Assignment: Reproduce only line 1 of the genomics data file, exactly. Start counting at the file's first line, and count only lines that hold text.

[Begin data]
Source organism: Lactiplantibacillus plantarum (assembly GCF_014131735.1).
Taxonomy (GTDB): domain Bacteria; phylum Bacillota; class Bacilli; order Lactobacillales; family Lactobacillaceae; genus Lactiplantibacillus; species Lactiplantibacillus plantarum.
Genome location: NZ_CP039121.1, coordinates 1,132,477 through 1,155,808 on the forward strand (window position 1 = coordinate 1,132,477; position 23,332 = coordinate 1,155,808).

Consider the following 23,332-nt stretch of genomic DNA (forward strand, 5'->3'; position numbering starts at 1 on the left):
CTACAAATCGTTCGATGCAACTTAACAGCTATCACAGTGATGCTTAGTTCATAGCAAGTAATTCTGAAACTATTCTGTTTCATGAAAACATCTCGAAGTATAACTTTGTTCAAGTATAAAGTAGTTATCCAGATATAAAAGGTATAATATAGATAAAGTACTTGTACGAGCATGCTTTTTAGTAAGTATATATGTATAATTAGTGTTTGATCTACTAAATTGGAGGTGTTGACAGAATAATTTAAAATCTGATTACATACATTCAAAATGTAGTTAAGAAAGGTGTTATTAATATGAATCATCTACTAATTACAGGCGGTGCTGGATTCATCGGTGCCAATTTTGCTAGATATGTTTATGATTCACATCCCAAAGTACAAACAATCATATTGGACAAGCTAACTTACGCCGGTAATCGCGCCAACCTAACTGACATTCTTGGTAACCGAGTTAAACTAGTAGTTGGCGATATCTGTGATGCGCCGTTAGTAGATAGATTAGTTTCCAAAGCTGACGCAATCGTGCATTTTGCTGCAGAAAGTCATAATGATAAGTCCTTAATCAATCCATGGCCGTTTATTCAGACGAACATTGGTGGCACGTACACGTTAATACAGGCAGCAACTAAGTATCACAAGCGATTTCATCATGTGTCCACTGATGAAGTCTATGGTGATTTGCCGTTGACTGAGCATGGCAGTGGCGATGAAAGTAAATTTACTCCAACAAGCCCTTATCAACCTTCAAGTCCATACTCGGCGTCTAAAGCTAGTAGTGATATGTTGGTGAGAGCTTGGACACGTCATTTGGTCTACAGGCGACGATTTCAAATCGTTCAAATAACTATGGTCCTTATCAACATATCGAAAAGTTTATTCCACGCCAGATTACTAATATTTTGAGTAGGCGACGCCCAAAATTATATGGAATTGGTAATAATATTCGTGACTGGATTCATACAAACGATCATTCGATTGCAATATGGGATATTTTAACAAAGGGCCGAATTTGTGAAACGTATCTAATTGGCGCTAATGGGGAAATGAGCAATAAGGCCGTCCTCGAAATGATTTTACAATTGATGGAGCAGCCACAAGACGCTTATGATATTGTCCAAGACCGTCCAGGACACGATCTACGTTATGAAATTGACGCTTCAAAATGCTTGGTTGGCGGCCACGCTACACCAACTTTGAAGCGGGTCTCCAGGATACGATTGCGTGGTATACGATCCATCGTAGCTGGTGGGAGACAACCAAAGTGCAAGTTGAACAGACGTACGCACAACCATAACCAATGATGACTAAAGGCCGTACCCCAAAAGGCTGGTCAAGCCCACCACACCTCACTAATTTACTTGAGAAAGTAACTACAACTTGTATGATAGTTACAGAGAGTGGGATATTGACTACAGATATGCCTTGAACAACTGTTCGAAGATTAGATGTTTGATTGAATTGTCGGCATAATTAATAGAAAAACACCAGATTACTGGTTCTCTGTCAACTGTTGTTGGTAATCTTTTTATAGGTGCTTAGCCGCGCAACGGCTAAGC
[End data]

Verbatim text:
Source organism: Lactiplantibacillus plantarum (assembly GCF_014131735.1).